It's oddly fitting that fears of New Year's Eve terrorism should be cresting just as reasonable and credible voices on all sides are tamping down expectations of a widespread meltdown from the Y2K computer glitch. TV news broadcasts feature long discussions of security at outdoor gatherings; cities with jitters cancel their large gatherings while countless Americans tell pollsters they mean to stay home with the doors locked.

Not that caution about terrorism is misplaced; it never is. Practicalities aside, though, some deep-seated psychological itch is being scratched by these assertions that the turning of the calendar will bring doom.

Despite much talk of millennium this and millennium that, most public and media chatter has been of the past century; we still know surprisingly little about our predecessors the Y1K-ers, those faraway folk who, it's said, genuinely believed the world would end at the year 1000. Such religiously inspired millennarian literalism is, to say the least, a minority view this time around. But it's easy to forget how much more reasonable it might have seemed in the context of an era when religious belief was close to universal. Who could say for sure how time worked? Who could say it was a ridiculous notion that God might choose 1000 as the date for the End of Days?

For millennial terrors and fervors to work, they must tap into logical beliefs held by the society at large. Our belief in the complication and fragility of our computer networks is just such a belief. We know we depend on invisible, elaborate software that affects our every daily routine. It isn't an article of faith, exactly; it's simply what everybody knows. Our response, a couple of years back to the news that an elementary programming problem could cause those systems to break down at the turn of the millennium was, in many ways, a measure of the readiness with which we were able to incorporate this coming disaster into our worldview. It was prompt, widespread, exemplary.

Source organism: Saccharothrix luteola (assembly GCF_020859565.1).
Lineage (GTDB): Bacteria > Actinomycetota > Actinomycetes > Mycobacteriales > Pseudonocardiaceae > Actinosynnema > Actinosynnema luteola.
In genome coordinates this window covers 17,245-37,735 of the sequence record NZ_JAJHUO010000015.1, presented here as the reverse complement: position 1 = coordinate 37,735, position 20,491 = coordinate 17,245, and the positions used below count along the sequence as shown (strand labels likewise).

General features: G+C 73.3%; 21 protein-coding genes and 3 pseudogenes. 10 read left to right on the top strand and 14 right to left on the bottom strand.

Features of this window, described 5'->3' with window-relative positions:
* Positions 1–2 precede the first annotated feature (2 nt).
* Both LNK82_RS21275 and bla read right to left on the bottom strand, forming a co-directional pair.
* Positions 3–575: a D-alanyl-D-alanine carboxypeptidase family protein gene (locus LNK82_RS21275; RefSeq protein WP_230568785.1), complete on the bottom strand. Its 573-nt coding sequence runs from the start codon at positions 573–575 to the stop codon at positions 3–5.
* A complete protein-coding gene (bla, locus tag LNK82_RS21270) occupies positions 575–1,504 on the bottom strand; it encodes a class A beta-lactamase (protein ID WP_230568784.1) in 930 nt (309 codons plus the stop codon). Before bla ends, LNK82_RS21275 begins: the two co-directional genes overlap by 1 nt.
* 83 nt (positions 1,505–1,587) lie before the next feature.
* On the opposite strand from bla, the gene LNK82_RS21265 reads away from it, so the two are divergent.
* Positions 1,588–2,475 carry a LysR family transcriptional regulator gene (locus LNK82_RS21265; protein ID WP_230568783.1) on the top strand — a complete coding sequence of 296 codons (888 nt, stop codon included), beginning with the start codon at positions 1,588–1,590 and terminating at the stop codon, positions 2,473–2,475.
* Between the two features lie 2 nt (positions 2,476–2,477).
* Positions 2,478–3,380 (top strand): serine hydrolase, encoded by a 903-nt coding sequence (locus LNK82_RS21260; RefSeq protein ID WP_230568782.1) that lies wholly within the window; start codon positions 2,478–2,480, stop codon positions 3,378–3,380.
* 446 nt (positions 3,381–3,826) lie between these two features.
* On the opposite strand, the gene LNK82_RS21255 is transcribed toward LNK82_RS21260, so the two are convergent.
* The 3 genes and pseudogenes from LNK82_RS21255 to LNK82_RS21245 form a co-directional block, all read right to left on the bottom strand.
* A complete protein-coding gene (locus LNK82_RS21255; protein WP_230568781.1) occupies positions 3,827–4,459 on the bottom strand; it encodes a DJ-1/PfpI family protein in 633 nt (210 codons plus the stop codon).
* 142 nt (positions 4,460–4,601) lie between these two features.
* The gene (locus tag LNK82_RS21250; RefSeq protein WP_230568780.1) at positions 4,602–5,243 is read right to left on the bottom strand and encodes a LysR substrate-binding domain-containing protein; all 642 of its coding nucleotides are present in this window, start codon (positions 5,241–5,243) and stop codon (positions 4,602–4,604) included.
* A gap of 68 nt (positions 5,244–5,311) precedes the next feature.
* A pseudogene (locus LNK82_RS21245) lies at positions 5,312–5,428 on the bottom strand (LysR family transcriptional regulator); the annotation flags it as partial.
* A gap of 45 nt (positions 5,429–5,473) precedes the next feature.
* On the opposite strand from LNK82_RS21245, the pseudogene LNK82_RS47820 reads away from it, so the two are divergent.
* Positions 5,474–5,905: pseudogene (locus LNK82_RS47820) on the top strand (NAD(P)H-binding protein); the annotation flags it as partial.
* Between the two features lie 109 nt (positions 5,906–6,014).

Armies of programmers and managers were mustered to deal with the so-called "millennium bug," to change the old two-digit date fields to four digits in acres, no, miles of programming. (Compare the society's response to more diffuse, but potentially more dire, threats such as smoking or global warming.)

But with the well-trumpeted news that the Y2K bug is under control comes a certain void. You could see it on the cover of this week's nutty supermarket tabloid, the Weekly World News, which usually traffics in stories about aliens and psychics but devoted a huge spread to predictions of Y2K disaster. The feeling that something could go very wrong turns out to be hard to shake. It was Seattle, not a place likely to be shaken by a dread of computers, whose leaders were so spooked at the threat of terrorism (though they said the threats were not specific, only general) that they canceled a New Year's Eve bash at the Space Needle.

You can't criticize the decision to stay on the safe side. Who knows what lunatic or team of lunatics might turn a presentiment of doom into an active effort to usher it in? Maybe, just maybe, tonight will bring chaos. More likely, though, we'll have occasion to be reminded that fears with a foundation of logic may still be just fears and that our status as a rational, technological, scientifically minded culture can't inoculate us against free-floating millennial jitters.

The writer is a member of the editorial page staff.